Reading Purity in the wake of everything that is happening in the media and the news over sexual assault/harassment allegations made me examine certain scenes in more depth than I might have before. For instance, Pip, the heroine, remarks that the only reason that Igor hasn’t fired her yet was because he wanted to sleep with her, yet she is more worried about how she would be embarrassed by the encounter because he was handsome and wealthy. Later on, there’s a scene where he flirts with her for fun and he clarifies that he only did it for fun, but that he was happily married. Regardless of Pip’s own insecurities and issues, the framing of this thought is troublesome because of the power dynamic it lies in, where Igor is in a position of power over Pip as her employer. On another note, Martin and Annagret’s relationship seems to use misogyny as a funny point, where Martin’s hang ups over Annagret having female friends is used as an excuse for Martin to watch porn, and while it is viewed humorously in the text, the act of blaming the woman for a man’s actions made me uncomfortable. While these are only a few scenes and don’t take into account the eccentricity of the individual characters, it was interesting to note how differently such scenes reflected in context of the news happening right now.
2 thoughts on “Purity: Male Entitlement”
I couldn’t agree more! And this got even worse in the next section of the book. Andreas’s justifications of his sexual actions are so twisted, and the abuse scenes with Horst were extremely disturbing. It’s hard for me to wrap my head around the way so many of these characters – both men and women – think about women, sex, and love. If the current media coverage doesn’t make it clear that we are living in rape culture, then reading novels like this does. Franzen demonstrates the sick ways that women are objectified and dehumanized in men’s minds, such as in Andreas’s “coitus ledger,” in which the women he’s slept with are reduced to numbers. As Eri notes, Andreas claims male entitlement to sleeping with these women (or, more often, girls): “he felt entitled to the one small luxury that his vestigial privileges afforded” (84). Similarly, his “pussycentrism” and ethic of conquest is extremely disturbing, especially in an extremely well-educated and privileged man whose job is to council at-risk youth. Depictions of this way of thinking about women make us extremely uncomfortable, but they are essential in helping us understand how “heroes” and “good guys” (Al Franken, Charlie Rose, Louis C.K.) nonetheless participate in rape culture.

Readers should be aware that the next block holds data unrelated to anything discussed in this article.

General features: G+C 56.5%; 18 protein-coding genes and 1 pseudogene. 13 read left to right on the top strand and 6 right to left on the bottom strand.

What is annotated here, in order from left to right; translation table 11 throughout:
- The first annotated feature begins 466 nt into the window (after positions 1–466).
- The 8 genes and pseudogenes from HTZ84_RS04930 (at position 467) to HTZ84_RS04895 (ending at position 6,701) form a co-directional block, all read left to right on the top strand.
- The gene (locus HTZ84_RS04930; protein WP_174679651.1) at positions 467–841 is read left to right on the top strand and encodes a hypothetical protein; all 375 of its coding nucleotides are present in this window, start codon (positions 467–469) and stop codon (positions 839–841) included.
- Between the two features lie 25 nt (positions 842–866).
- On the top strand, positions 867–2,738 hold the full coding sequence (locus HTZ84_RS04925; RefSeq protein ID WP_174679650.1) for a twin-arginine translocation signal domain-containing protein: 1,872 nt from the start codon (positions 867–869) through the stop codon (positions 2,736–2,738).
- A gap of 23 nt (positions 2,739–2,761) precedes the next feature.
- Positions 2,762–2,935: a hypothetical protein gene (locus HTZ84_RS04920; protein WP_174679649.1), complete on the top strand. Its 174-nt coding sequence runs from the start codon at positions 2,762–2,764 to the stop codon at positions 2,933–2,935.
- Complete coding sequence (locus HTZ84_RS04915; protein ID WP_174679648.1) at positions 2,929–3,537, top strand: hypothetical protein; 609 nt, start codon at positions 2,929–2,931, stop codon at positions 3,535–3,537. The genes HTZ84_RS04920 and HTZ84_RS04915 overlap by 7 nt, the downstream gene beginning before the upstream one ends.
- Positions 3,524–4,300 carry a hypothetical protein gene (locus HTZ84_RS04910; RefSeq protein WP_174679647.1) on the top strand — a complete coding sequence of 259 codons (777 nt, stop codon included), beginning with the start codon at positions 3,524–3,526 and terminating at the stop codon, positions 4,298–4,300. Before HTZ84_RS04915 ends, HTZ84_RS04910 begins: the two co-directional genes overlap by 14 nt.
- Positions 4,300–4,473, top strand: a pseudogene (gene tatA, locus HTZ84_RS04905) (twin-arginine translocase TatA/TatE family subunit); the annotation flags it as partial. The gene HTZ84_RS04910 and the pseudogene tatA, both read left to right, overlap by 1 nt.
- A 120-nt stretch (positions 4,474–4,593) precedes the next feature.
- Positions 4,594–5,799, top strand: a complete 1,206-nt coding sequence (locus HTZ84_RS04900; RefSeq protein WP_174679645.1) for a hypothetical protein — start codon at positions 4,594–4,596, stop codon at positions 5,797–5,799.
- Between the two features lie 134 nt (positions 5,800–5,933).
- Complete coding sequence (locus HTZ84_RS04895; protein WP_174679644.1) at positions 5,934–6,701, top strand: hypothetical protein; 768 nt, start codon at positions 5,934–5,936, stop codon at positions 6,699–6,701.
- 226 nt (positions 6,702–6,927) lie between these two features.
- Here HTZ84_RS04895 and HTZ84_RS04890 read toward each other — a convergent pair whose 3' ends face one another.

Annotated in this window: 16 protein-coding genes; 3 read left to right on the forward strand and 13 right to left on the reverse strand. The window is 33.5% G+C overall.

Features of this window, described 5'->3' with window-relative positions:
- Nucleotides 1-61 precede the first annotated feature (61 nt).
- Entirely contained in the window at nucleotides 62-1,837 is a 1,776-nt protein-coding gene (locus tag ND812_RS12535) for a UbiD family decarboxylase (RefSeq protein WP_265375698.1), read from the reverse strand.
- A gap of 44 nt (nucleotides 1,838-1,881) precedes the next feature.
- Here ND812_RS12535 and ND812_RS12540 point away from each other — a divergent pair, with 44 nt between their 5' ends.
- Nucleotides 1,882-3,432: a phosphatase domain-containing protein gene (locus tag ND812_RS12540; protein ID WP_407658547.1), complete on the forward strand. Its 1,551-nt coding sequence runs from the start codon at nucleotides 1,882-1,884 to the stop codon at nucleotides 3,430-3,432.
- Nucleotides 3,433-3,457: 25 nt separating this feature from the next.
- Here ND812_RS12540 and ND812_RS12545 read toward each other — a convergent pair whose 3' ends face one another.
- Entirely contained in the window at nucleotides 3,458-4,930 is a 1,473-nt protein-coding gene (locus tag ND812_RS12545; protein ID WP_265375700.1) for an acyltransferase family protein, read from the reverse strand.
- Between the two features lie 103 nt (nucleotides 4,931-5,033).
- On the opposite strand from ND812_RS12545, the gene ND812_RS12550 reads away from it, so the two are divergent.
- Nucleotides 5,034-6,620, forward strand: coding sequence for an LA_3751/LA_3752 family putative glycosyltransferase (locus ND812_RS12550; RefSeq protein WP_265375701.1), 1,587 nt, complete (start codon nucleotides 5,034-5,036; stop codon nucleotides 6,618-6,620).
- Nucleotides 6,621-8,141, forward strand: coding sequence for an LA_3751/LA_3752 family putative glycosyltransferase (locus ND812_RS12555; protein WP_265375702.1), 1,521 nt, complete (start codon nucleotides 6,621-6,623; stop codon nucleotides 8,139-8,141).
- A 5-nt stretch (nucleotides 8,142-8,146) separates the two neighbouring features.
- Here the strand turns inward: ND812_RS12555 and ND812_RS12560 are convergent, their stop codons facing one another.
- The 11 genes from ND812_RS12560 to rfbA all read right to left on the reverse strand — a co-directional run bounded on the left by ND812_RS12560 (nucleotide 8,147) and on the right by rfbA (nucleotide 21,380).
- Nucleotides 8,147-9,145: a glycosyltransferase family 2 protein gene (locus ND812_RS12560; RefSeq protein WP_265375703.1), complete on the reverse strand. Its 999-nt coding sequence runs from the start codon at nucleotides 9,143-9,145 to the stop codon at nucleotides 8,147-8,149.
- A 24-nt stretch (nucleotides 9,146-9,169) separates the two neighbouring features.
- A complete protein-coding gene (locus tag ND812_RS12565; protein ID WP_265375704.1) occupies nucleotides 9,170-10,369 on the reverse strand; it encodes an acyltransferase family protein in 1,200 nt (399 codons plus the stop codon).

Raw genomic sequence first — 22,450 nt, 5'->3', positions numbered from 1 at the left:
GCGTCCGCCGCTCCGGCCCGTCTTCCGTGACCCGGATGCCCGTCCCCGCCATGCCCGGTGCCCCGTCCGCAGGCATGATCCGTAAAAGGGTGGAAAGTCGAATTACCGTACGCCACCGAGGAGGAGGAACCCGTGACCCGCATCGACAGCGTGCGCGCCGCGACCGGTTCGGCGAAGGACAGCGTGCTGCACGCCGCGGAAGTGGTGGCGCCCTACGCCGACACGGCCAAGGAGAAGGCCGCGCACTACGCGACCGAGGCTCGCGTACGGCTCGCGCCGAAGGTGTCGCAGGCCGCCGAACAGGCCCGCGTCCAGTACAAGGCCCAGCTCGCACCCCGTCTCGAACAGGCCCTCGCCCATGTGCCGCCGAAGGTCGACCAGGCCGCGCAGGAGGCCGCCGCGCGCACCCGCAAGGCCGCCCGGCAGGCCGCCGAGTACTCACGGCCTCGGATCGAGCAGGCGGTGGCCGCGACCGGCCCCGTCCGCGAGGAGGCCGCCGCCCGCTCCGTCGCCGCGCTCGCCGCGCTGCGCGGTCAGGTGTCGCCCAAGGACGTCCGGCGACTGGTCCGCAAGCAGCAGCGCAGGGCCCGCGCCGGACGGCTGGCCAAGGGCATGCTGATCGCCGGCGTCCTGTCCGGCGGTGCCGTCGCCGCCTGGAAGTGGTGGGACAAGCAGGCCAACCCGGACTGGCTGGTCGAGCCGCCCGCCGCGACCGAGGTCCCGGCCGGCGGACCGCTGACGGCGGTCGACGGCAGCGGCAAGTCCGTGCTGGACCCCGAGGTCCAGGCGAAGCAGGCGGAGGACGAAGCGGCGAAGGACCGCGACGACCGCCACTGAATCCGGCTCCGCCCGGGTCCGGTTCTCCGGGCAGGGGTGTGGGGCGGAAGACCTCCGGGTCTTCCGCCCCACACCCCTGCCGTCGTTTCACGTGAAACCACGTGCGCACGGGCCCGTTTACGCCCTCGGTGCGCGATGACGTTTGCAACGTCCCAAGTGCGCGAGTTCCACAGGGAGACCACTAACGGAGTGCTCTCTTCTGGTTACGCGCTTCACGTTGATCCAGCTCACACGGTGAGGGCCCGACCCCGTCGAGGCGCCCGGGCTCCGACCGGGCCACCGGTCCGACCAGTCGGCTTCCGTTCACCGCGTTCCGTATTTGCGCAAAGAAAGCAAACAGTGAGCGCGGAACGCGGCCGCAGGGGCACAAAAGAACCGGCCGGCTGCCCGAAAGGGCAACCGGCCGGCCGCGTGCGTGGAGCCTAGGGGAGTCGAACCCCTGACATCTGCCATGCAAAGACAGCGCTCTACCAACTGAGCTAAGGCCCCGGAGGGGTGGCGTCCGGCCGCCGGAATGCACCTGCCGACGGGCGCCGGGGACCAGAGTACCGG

I too was struck by the disturbing depictions of women, sex, and love. As Morgan wrote,” If the current media coverage doesn’t make it clear that we are living in rape culture, then reading novels like this does” and I could not agree more. The second part of Purity is driven by sex either directly or indirectly. Andreas’ whole being seems to be constantly fighting and accepting his sexual desires. His relationship with young women, all 53 of them, is complex and central to his character as a counselor for “out risk youth.” I agree with both Eri and Morgan that current media is thriving by covering alleged sexual assault and sexual abuse. In ways, it is because of the media that sexual assault and rape has become popularized (for the better?). This mass coverage is hopefully spreading awareness and hammering the point that sexual abuse is prevalent in our society and should no longer be swept under the rug. This leads me to question the role of Franzen’s novel as possibly another platform to showcase the disturbing problems in our society. As explained by Time Magazine, “Jonathan Franzen shows us how we live” and his sex driven character’s in Purity do just that.